A socialite who billed herself as "Diet Queen to the Stars" was fined $60,000 on Friday by a U.S. magistrate judge for drug misbranding of a weight-loss supplement that was linked to suspensions of several NFL players in 2008.
Nikki Haskell and her defunct company, Balanced Health Products Inc, were sentenced by a federal magistrate judge in Manhattan after pleading guilty to a misdemeanor charge related to the sale of a pill called StarCaps.
Prosecutors had sought a $100,000 fine. Haskell, 73, also faced up to six months in prison under a plea agreement announced in March.
"I am so remorseful for this," she told the judge. "It was never my intent to do anything inappropriate my entire life."
A onetime television show host, Haskell has occasionally appeared in the New York Post's Page Six gossip column. Billing herself the "Diet Queen to the Stars," she was the chief executive of Balanced Health, which marketed StarCaps as an "all natural diet supplement" containing papaya and garlic.
But in 2008, the company voluntarily recalled StarCaps citing the presence of bumetanide, which is used to treat heart failure, renal failure and high blood pressure and that also carries health risks including fluid and electrolyte loss.
Bumetanide is also banned by several sports organizations including the National Football League as a potential steroid-masking agent.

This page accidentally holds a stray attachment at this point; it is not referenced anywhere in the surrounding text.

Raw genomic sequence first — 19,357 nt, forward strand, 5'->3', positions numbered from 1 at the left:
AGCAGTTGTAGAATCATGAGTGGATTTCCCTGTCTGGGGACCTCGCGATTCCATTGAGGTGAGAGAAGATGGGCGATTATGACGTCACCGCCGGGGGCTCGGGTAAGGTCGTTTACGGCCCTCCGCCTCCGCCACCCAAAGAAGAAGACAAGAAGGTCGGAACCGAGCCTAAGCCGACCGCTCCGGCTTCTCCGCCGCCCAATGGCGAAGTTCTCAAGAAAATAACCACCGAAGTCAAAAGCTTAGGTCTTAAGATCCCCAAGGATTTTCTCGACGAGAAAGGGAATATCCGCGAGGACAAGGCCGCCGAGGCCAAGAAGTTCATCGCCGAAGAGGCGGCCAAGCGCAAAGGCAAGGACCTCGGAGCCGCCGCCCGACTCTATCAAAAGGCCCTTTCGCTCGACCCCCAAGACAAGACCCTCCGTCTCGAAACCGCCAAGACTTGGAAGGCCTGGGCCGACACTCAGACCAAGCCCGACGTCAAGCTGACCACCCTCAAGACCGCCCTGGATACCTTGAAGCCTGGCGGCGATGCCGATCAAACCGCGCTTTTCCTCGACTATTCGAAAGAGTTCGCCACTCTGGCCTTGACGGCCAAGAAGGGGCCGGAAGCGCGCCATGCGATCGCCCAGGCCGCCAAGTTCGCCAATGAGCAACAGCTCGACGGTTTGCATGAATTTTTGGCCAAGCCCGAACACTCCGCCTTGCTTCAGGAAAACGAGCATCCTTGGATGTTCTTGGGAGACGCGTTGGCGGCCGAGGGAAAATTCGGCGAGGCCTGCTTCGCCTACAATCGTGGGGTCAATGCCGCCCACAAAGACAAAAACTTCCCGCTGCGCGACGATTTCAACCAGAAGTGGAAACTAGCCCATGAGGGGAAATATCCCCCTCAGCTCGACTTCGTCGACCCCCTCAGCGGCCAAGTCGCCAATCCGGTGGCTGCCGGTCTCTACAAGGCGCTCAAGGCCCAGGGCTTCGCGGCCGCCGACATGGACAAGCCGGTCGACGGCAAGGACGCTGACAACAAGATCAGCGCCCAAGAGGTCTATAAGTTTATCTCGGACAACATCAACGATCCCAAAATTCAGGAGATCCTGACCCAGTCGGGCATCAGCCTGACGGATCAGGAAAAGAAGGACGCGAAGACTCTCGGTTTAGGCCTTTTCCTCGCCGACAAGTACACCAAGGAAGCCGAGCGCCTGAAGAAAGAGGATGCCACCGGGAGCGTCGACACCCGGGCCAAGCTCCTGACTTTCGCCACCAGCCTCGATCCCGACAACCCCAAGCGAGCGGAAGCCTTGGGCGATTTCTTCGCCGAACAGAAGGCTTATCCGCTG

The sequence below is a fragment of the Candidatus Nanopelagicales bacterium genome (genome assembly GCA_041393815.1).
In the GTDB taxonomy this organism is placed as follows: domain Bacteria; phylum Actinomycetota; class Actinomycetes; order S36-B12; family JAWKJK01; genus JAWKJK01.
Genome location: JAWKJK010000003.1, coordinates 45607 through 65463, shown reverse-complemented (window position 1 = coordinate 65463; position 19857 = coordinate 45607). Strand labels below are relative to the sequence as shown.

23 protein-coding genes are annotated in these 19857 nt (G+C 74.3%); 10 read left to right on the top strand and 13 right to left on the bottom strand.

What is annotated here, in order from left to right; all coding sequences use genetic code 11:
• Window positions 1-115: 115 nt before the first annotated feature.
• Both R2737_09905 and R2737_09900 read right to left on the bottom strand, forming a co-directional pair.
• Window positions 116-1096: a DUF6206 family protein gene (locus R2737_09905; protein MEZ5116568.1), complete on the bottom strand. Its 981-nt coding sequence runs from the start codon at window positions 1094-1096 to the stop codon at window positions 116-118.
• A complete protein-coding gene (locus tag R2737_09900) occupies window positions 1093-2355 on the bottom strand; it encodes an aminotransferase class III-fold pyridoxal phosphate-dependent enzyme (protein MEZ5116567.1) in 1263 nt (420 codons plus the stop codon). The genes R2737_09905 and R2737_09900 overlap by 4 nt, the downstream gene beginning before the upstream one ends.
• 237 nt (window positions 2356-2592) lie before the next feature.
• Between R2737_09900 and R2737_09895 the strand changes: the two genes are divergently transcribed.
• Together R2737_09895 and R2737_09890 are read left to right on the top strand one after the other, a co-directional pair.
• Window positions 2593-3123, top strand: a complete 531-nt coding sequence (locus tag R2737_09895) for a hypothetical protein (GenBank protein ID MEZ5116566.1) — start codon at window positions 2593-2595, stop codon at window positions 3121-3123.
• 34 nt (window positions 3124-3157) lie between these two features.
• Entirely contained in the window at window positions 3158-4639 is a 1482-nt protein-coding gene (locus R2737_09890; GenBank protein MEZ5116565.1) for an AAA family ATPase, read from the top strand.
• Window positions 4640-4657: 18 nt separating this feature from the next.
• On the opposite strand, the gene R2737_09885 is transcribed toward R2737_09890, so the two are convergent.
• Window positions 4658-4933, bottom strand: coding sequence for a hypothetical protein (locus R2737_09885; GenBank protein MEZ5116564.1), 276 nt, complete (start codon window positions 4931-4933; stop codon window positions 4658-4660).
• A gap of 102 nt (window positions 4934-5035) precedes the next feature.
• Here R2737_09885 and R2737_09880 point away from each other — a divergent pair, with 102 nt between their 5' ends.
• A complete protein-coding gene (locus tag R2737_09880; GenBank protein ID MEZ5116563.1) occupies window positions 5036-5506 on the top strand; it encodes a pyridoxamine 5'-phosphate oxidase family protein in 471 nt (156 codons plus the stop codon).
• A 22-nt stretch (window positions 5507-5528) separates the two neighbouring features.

Haskell during the hearing said she was "completely unaware" StarCaps, which was manufactured in Peru, had bumetanide it, adding she had "never even heard of the product until I heard these football players were using it."
"I'm still to this day shocked anything was in it," she said.
But in 2008 when the steroid-masking agent was found in StarCap supplements in significant levels, Bleacher Report asked: "Why StarCaps did not suspend shipments and reforumlate their product LAST YEAR when the Journal of Analytical Toxicology discovered therapeutic levels of bumetanide in StarCaps?"
The NFL cited StarCaps in 2008 in announcing four-game suspensions to six players on the New Orleans Saints, Houston Texans and Minnesota Vikings who tested positive for banned substances.
That year, two other players, Jamar Nesbit of the Atlanta Falcons and Grady Jackson of the Saints, sued Haskell and her company after receiving four-game suspensions because they tested positive for bumetanide.
Haskell subsequently filed for Chapter 7 bankruptcy in 2010, listing potential multimillion-dollar claims by the NFL, players and teams including the Saints, Vikings, Falcons and Texans.
Ahead of Friday's hearing, Nesbit sent a letter to U.S. Magistrate Judge Netburn seeking as part of the sentence what Chris Manicini, Haskell's lawyer, described as a "shocking amount of money." A lawyer for Nesbit did not respond to a request for comment.
Assistant U.S. Attorney Robin Morey said the NFL, meanwhile, had been aware since 2006 that StarCaps contained bumetanide, but did not tell anyone.
Morey called the NFL's lack of legal obligation to inform the U.S. Food and Drug Administration "unfortunate," though she said the government found no evidence anyone was injured taking StarCaps.
Brian McCarthy, a spokesman for the NFL, declined comment. (Reporting by Nate Raymond in New York; Editing by David Gregorio)